National Gallery. Frederick Wiseman, 2014
We do the right thing when in those blue days of delusion, we long for not being visible and disappear, completely, like in RADIOHEAD’s song.
Sometimes the best option is to go and wander through the rooms of a gallery, letting those ancient eyes from the portraits to remove our souls and minds, because they know more and they’ve also seen more than us.
The last work from the magnanimous filmmaker Frederick Wiseman carries the audience away and lets them to think that a parallel Universe is possible and that it exists within the walls of an English Museum called “National Gallery”.
Although probably lacking from a clear narrative and sometimes dull at its camera movements (particularly in the final dancing scene)the film focuses clearly at financial queries and public opinions on the museum while showing the audience that there, people are wiser, they care more for each other and all of them are better observers. Anybody can go to the National Gallery in London and forget all his/her troubles by listening to the hired guides; in case you not because you live far away never mind: National Gallery has already been released in theaters.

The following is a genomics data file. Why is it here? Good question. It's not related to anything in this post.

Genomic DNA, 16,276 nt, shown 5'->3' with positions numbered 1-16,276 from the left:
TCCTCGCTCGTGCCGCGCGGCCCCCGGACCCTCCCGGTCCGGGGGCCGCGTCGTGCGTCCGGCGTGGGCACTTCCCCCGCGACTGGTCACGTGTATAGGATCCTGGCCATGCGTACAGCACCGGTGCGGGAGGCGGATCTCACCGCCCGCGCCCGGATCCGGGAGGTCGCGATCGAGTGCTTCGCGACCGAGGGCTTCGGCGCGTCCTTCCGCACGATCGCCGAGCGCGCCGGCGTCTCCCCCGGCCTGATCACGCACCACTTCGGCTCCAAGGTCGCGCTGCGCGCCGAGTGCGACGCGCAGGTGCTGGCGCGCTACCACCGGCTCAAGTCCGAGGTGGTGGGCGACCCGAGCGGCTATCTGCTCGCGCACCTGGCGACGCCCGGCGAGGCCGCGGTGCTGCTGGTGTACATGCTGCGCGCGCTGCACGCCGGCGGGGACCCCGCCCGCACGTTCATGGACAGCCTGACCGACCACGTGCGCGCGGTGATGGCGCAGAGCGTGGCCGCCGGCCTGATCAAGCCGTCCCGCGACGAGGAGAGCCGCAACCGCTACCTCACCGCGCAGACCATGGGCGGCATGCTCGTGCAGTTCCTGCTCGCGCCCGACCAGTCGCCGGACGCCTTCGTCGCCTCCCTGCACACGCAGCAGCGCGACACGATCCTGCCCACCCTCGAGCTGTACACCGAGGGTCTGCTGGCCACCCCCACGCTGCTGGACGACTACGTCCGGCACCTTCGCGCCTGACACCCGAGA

A delightful three hour piece of documentary which allows us to “be” inside the National Gallery, with the curators working for the National Gallery, joining those groups of children visiting the National Gallery with their parents and teachers and discovering the paintings that hang on the walls at the National Gallery, with the helpful comments of their National Gallery Art experts.
Try not to miss it: you won’t be able to disappear completely so easily otherwise.